Two parties want Kimberly-Clark site, which is due for deeper cleanup
EVERETT — The former Kimberly-Clark mill site has at least two suitors in a bidding war to turn the approximately 67-acre waterfront parcel into maritime use. The site is also being prepared for further clean up work.
Two parties — the Port of Everett, and a co-organization between maritime company Pacific Stevedoring and an undisclosed partner — are jockeying to buy the property from Kimberly-Clark. The asking price stands at $38 million, the same as it was four years ago.
Kimberly-Clark, meanwhile, has agreed to work with state and local agencies to remove remaining contaminants from the site.
The site along West Marine View Drive is sandwiched between Naval Station Everett and the Port of Everett.
Under terms of an order from the state Department of Ecology, Kimberly-Clark will remove about 120,000 cubic yards of crushed material — primarily brick, concrete and masonry from demolished mill buildings — that was used as fill after an initial cleanup in 2013. It will also plug more than 20 old pipes leaking groundwater offshore.
The City of Everett sued Kimberly-Clark in 2014, claiming the crushed material should have been covered with topsoil. Ecology subsequently detected toxins such as arsenic and lead in the exposed fill debris.
A plan submitted by Kimberly-Clark proposes removing the crushed material over 18 months. It would recycle as much of the material as possible, with most of the rest going to local landfills. Some of the crushed material, as determined suitable by the Department of Ecology, will be mixed with topsoil and reused as fill.
Public comment on the clean up plan runs through April 11. A public hearing about the proposed cleanup is scheduled for 9 a.m. Thursday, May 16 on the eighth floor of Everett City Hall, 2930 Wetmore Ave.
In 2016, Port of Everett commissioners voted to acquire the property by “any means necessary,”
including eminent domain.
The Port is actively negotiating a purchase with Kimberly-Clark, said Lisa Lefeber, the port’s chief of policy and spokeswoman, last week.
Port commissioners envision the site as a maintenance shipyard for Navy ships and state ferries.
Sailors at Naval Station
Everett “have suffered,” Lefeber said by email, “by being re-homeported and/or required to commute long
distances due to maintenance requirements of the vessels.”
An analysis of Port plans by the Concord Group estimates a shipyard would create 100 full-time jobs, and further potential uses — such as cold storage and warehousing, and advanced manufacturing and production — would swell that total to 961 within three years of Port acquisition.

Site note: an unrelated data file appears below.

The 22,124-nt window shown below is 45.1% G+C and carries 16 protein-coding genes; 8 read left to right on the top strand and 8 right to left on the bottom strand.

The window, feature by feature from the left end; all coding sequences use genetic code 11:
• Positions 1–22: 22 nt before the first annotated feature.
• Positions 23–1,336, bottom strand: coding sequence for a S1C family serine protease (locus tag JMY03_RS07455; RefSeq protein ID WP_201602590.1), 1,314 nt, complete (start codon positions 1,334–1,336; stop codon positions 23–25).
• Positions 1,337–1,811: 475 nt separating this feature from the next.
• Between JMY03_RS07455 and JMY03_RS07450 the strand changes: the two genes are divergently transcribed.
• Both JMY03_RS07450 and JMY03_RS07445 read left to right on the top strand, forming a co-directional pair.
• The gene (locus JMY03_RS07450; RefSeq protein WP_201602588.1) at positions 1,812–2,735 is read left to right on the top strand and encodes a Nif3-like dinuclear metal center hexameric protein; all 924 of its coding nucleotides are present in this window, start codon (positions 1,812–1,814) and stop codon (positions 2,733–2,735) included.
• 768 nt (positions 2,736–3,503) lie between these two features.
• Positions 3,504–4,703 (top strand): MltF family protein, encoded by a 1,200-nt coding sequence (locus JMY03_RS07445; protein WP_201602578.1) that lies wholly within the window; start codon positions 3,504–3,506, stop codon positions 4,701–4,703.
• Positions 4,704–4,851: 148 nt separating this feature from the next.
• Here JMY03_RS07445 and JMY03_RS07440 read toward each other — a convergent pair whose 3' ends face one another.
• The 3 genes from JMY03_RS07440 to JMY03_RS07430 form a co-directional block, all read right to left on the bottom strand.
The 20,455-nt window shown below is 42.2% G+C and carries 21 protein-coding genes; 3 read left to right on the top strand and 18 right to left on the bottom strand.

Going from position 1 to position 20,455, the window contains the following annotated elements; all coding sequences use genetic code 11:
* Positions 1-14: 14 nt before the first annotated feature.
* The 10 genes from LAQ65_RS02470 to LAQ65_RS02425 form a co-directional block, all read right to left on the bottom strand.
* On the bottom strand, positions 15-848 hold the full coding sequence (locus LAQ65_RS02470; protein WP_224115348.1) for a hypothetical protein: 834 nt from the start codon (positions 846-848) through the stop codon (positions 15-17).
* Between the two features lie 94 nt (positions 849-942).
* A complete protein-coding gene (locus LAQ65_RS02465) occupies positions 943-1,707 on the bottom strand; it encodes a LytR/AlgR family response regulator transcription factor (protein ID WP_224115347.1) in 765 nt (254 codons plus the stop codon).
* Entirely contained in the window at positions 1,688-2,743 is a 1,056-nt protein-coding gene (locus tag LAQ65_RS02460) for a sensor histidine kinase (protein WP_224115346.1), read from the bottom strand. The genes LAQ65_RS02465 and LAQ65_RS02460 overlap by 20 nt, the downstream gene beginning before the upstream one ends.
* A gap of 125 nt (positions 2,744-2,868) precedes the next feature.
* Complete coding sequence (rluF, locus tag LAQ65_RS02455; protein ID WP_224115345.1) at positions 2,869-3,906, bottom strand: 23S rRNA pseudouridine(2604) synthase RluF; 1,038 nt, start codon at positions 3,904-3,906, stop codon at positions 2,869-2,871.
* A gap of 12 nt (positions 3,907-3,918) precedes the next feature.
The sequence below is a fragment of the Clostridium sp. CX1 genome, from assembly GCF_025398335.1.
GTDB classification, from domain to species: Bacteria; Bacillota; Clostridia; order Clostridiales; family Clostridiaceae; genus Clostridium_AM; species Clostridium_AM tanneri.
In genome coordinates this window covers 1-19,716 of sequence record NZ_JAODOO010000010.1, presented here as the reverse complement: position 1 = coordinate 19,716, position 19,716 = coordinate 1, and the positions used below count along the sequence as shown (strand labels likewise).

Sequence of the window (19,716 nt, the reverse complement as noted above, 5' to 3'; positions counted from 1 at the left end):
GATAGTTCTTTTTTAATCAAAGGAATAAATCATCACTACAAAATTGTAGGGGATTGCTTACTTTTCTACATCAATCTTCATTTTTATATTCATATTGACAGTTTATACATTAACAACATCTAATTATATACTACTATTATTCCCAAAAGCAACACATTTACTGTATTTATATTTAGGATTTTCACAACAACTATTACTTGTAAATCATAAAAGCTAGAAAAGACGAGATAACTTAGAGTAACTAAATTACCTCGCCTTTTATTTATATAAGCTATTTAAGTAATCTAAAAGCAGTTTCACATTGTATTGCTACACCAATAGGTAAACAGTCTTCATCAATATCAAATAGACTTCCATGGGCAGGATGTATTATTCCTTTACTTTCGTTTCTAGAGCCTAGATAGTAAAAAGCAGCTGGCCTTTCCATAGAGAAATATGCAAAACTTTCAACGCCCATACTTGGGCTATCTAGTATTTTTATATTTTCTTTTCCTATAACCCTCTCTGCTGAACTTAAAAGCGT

By 2029, the Concord analysis projects 1,236 direct jobs at the site, producing about $2.7 million in annual tax revenue.
Rival bidder Pacific Stevedoring has leased about 20 acres of the property from Kimberly-Clark since 2017. The lease includes an option to buy, said Austin Hicks, a public affairs representative for the company.
Pacific Stevedoring is working with a maritime company, which Hicks declined to identify, to purchase the entire former mill site and transform it into a “maritime hub” that would create “a conservative estimate” of 800 full-time jobs. It would have a mix of offices, warehouses, a wharf and trucking facilities.
Hicks said the site could be operational within 18 months — the estimated span of the cleanup. It would be operated by Everett Storage and Terminals, a subsidiary of Pacific Stevedoring, along with its unnamed business partner.
“We’re excited that the cleanup process has reached an agreement,” Hicks said. “We’re looking forward to putting the Everett waterfront back to work.”
A Kimberly-Clark representative declined comment on sale negotiations.
“Our long-standing focus remains on helping the next generation of jobs to return to the site,” company spokesperson Terry Balluck said in an emailed statement.
Kimberly-Clark operated the pulp and paper mill from 1995 as part of acquiring Scott Paper until closing and demolishing the site in 2012. More than 700 workers lost their jobs when Kimberly-Clark shuttered the mill in 2012 after a deal to sell fell through in part due to environmental cleanup costs.
The City of Everett is remaining neutral about the future disposition of the property.
Meghan Pembroke, the city’s lead spokeswoman, said city officials are in discussions with Kimberly-Clark about resolving the lawsuit.
“Our focus remains on ensuring that the site is cleaned up, and encouraging Kimberly-Clark to do what it can to return family-wage jobs to the waterfront at the level we had when the mill closed,” Pembroke said.
“We are working hard to support the positive growth and activity that’s happening on our waterfront, including by encouraging redevelopment of the Kimberly-Clark property.”
To view documents in Ecology’s database associated with the proposed cleanup of the former Kimberly-Clark mill site, visit www.tinyurl.com/KCcleanup
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